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Pomeranian

Always alert... (other names: Loulou, Pom, Zwergspitz, Dwarf Spitz, Toy German Spitz)

Pomeranian
origin:Germany
date origin:16th century
life expectancy:15 years
classification:Toy
height:28 to 28 cm
weight:2 to 3 kg
exercise: Undemandingclimate: Coldin/out: Indoorgrooming: Needs groomingfeeding: Undemandingsize: Very Small
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History [ edit ]

It doesn’t get any smaller than a Pomeranian. These dogs are the smallest of today’s dogs. They were part of the Spitz family, a ancient bred brought to Europe by the Vikings in the Middle Age. They developed in Pomerânia, a region that is now part of Germany’s and Poland’s territory.

The Pomeranian was always a small-sized companion breed, closely related to the German Spitzs. But it was with it´s introduction in England that the breed gained popularity and lost many centimeters. 

The German wife of the British monarch King George III, Queen Charlotte, was the responsible for introducing the breed in England, in 1767. But it was her granddaughter, Queen Victoria that would popularize this breed. It was during her vacations in Florence, Italy, that she fell in love with a Pomeranian named Marco. As the popularity of the monarch grew along the years, so did the search for this dog amongst the British.

However, if we want to be exact, we can´t talk about Pomeranian as a bred before the 19th century. Even the Queen´s Pomeranian weighted around six kilograms. It would be from this point on, with the monarchy tastes turning to smaller dogs that the Pomeranian would be bred down until the point of being the smallest breed existing. 
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Temperament [ edit ]

The Poms are alert, extroverted and confident. Despite their size, they still seem themselves as they once were – a bigger dog always up to the challenge of facing other breeds. 

They are very loyal towards their family and are good watch dogs, since they tend to bark a lot. Pomeranians get along well with other animals, if well socialized, but are a little wary of strangers and tend to bark a lot as a warning. They´re not suited for young children since they don´t like the abuse and the constant attention.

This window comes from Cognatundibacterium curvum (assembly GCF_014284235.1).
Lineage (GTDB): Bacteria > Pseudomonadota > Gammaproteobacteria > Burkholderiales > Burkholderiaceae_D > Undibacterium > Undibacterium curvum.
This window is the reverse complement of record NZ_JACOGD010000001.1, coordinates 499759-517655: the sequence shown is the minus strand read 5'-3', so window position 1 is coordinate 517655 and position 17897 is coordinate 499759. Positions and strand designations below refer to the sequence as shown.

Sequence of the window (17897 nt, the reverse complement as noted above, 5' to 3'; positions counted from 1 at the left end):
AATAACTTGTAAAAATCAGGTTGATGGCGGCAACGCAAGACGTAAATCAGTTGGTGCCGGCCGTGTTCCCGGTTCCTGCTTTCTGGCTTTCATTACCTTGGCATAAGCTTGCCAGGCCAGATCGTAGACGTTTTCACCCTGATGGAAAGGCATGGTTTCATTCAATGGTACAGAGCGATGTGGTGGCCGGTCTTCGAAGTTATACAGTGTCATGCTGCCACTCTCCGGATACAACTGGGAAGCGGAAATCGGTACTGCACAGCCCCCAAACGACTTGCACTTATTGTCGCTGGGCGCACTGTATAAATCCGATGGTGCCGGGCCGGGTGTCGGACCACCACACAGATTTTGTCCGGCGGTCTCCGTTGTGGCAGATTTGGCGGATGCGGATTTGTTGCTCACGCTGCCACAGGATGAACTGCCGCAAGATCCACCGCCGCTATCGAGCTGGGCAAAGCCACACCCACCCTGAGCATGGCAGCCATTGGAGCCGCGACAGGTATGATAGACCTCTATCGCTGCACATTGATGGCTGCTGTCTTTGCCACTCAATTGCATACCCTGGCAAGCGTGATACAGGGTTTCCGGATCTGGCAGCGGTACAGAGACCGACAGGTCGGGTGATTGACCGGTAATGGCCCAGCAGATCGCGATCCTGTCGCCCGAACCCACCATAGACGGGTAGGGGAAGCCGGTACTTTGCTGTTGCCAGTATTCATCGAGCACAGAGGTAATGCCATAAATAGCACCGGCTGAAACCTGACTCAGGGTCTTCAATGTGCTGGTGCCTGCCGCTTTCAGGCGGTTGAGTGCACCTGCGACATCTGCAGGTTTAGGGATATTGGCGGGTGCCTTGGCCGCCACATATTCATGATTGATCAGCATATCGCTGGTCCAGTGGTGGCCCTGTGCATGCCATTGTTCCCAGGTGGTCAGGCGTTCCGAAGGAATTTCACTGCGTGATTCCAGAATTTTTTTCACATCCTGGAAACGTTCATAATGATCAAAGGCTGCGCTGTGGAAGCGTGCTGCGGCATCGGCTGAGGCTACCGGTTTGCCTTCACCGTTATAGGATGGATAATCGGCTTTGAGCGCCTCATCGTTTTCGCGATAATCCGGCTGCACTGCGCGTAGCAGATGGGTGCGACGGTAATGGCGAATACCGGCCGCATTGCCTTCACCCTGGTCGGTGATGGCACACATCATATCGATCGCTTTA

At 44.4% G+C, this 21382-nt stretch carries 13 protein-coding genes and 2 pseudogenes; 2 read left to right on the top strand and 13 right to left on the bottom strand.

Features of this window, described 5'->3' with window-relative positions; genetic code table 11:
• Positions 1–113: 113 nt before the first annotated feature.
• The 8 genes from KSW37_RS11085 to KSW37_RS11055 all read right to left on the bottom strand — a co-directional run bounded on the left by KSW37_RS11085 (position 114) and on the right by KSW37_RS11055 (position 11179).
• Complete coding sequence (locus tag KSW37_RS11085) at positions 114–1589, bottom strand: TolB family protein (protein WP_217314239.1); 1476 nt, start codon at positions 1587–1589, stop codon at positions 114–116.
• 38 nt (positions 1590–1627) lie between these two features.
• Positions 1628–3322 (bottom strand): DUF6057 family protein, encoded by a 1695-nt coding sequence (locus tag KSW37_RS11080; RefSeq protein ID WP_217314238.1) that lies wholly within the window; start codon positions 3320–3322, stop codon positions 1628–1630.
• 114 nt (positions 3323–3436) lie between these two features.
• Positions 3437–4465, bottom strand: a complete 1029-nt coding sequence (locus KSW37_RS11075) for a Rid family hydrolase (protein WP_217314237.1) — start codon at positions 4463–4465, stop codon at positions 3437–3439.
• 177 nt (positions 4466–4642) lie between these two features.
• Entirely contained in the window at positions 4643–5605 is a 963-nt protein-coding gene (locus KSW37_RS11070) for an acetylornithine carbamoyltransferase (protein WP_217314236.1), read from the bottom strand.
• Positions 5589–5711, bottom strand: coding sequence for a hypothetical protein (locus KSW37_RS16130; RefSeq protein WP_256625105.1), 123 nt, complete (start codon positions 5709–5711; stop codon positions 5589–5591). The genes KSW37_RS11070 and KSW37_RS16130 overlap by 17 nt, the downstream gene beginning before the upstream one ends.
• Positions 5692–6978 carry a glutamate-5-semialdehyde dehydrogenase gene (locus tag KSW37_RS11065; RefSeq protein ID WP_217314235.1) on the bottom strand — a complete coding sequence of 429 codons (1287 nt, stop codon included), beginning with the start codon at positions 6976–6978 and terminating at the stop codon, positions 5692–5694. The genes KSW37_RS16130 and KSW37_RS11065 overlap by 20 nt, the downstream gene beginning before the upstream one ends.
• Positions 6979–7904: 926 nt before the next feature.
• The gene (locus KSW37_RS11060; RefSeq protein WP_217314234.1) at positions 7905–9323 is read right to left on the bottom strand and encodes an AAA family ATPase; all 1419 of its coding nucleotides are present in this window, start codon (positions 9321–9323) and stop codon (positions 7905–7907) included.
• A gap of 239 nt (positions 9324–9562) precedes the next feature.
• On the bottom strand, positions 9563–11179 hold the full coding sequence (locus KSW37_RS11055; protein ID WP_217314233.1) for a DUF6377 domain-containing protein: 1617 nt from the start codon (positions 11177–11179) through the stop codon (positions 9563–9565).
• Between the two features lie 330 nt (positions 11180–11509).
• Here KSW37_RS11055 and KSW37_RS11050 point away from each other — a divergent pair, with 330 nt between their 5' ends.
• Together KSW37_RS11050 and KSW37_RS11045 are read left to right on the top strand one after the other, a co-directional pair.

They are active, but a daily walk for this tiny dog is sufficient exercise. They live well in an apartment and don’t need a yard. They seem to be always busy doing something around the house and they are actually one of the most independent toy dogs.

Like the German Spitz, this breed is not easy to train, although he isn´t as stubborn as the first ones.

They don´t eat much but love treats. Don´t let his cute look win, be insistent about the dry diet. 
editing: Temperament [ close ]
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General appearance [ edit ]

The Pomeranian is a compact, short-backed, tiny and fluffy dog, but don´t be mistaken since he is quite active. With the smallest proportions in any breed, this dog only weights 1,8 to 2 Kg, and his height doesn’t go over 28 cm.

They have a double coat that can be of any color. The hair is longer around the neck, giving the impression of a lion´s dame. Alike the German Spitzs, the Pomerian has high set ears and a long tail that lies on top of the back. Some do maintain the foxy face of Spitz, but others have more of a dolly look.  
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Health [ edit ]

The dogs from the German Spitz family are very healthy, and Pomeranians aren’t the exception. In average, they live up to 15 years but very well treated animals have reportedly lived 20 years. However, like the most small-sized breeds, luxating patella is a concern.

Special attention must be paid to the teeth. They tend to loose them at a relatively yearly age, and they must be cleaned. Dry food is recommended.

The coat is probably what demands the most attention from the owner of this small pet. The long hair needs to be frequently brushed. The Pomeranian is a constant shedder.  
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Dog Trivia [ edit ]

It´s told, with no proof to sustain it, that Josephine, Wife of Napoleon, Empress of France, Emile Zola, French writer, and Mozart, composer, all owned Pomeranians.
 
Queen Victoria, British monarch, had so many Pomeranian dogs that it was created a special category for them at dog shows. This was also a harmless way of letting the Queen always win! 
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